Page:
Both RET and ER± are strictly connected in the cell proliferation and survival control in BC, thus suggesting the combined targeting of both pathways[83]. Indeed, RET inhibition increases the efficacy of antiestrogen drugs, and the tamoxifen + vandetanib treatment has been proved as a promising approach for RET+ BCs[81].

    Spanheimer et al.[81,84] reported that tamoxifen and vandetanib have similar efficacy in limiting MCF7 tumor growth in vivo[81,84]. On the other hand, the combination of these two drugs was much more efficient than either drug alone[139]. However, Gattelli et al.[65] also studied the combination of RET inhibitor with hormonal therapy in a BC murine model and obtained different results.

    Griseri et al.[33] (2016) compared the MCF7 and T47D cell lines to disclose the molecular mechanisms able to account for their different RET levels. In particular, the MCF7 and T47D BC cell lines were characterized for the two candidate RET variants that had discordant genotype (rs12247456:AA vs. GG; rs2435357:CC vs TT). These data are in agreement with the observation that T47D, expressing lower RET mRNA level, are homozygous for the T allele of rs2435357, a genotype known to associate with RET downregulation[37,140]. To verify the effect of rs2435357C>T SNP in vivo, 93 ER±+ BC patients were genotyped. Consistent with the observation that RET overexpression leads to poor prognosis in ER±+ BC, the presence of at least one variant allele (CT or TT) was associated with a longer OS when compared to patients carrying the wt CC alleles, thus suggesting that the RET+3 SNP represent a reliable prognostic factor in these patients.

    Moreover, Hatem et al.[90] (2016) reported the potential of vandetanib in the treatment of chemotherapy for TZMB resistant ER- BCs. In RET or EGFR expressing models, vandetanib showed a remarkable tumor regression, an effect ascribed to inhibition of RET or EGFR phosphorylation and downstream signaling pathways. Subsets of patients expressing RET, such as < 10% of TNBCs and 20%-40% of HER2+ BCs, as well as those expressing EGFR, approximately 6%, might have benefited from treatments with vandetanib.

    Finally, given the RET expression in the peripheral nervous system in adults, we need to be aware that down-regulating drugs might lead to peripheral neuropathy[107]. Therefore, RET inhibitors with potential clinical application in BC and reduced toxicity should be developed.

    In summary, the involvement of RET in the pathogenesis of BC and in the development of ER±+ tumors is confirmed by several independent studies and a strong body of evidence confirms that RET might be an effective target to enhance sensitivity of BC to antitumoral therapy and to overcome drug resistance.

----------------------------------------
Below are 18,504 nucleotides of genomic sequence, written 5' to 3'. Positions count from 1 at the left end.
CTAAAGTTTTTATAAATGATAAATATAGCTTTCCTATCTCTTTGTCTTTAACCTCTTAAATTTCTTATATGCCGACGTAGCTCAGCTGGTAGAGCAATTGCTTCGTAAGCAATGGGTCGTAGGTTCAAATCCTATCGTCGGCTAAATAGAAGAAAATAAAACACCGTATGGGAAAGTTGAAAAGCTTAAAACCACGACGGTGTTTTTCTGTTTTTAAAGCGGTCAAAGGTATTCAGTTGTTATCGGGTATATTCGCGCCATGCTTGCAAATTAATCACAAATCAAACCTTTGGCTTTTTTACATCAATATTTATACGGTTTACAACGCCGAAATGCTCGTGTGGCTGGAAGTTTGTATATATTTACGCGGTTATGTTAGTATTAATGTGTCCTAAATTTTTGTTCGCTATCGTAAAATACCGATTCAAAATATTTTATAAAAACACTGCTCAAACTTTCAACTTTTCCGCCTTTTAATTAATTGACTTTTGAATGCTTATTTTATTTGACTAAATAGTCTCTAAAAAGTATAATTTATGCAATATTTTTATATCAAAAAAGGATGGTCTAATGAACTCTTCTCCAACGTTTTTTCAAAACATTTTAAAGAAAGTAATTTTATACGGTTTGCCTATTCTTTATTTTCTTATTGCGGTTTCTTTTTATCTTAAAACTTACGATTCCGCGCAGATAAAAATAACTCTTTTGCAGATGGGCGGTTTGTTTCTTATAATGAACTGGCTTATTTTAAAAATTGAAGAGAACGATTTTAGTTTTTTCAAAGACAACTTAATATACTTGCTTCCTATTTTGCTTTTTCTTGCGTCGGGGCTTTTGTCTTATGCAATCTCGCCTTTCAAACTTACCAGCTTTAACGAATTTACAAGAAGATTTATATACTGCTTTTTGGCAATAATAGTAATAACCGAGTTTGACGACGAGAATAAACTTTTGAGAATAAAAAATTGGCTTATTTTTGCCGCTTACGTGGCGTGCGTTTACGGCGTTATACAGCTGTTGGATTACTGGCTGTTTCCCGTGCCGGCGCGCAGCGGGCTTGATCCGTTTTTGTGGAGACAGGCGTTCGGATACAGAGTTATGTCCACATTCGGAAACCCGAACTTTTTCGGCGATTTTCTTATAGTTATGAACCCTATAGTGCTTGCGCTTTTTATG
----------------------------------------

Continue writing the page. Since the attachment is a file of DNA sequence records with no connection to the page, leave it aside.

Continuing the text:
Conclusion

    Improved knowledge around BC and persisting unsolved aspects of its biology, does suggest we keep on current research strategies: (1) patient stratification, according to gene expression patterns[141], distinct response to treatments, recurrence and survival[87,142,143], will result useful to search for further suitable markers; (2) around 40%-50% of BC patients develop endocrine-resistant BC[144], thus disclosing the mechanism of HR has become a priority in reducing the BC mortality; (3) RTKs have emerged as promising therapeutic targets to modulate the response to therapy in BCs, mostly mediated by their amplification or overexpression. Unfortunately, thus far, there is no evidence for the direct involvement of amplification or overexpression of RTK in ER+ disease, a circumstance explaining why no RTKi has been approved yet; (4) RET has emerged as driving oncogenesis not only in thyroid tumors but also in lung cancers as well as in other epithelial tumors (e.g., ERα+ BC)[79]. The development of new biomarkers and drugs will require a better understanding of RET-mediated signaling pathways and their crosstalk with ERα signaling; (5) inhibitors actually found to also hit RET in screenings designed to target other RTKs have revealed the emerging role of RET as a potential druggable target. Nevertheless, no RET-specific inhibitor has been developed thus far; and (6) as downstream RET pathways modulating ER activity are shared with other RTKs, combining endocrine therapies with inhibitors targeting shared signaling components has been proposed as a promising approach in ER- and RTK signaling-positive patients[145]. Indeed, combination approaches will allow larger subsets of patients to become eligible for trials, besides preventing secondary resistance in highly mutable tumors.

    Declarations

    Authors’ contributions

    Conception and design, literature review: Lo Nigro C

    Data analysis: Lo Nigro C, Ceccherini I

    Figure drawing: Rusmini M

    Comments and conclusion of the review, revision and editing of the manuscript: all authors

    Availability of data and materials

    Not applicable.

    Financial support and sponsorship

    None.

    Conflicts of interest

    All authors declared that there are no conflicts of interest.

    Ethical approval and consent to participate

    Not applicable.

    Consent for publication

    Not applicable.

    Copyright

    © The Author(s) 2019.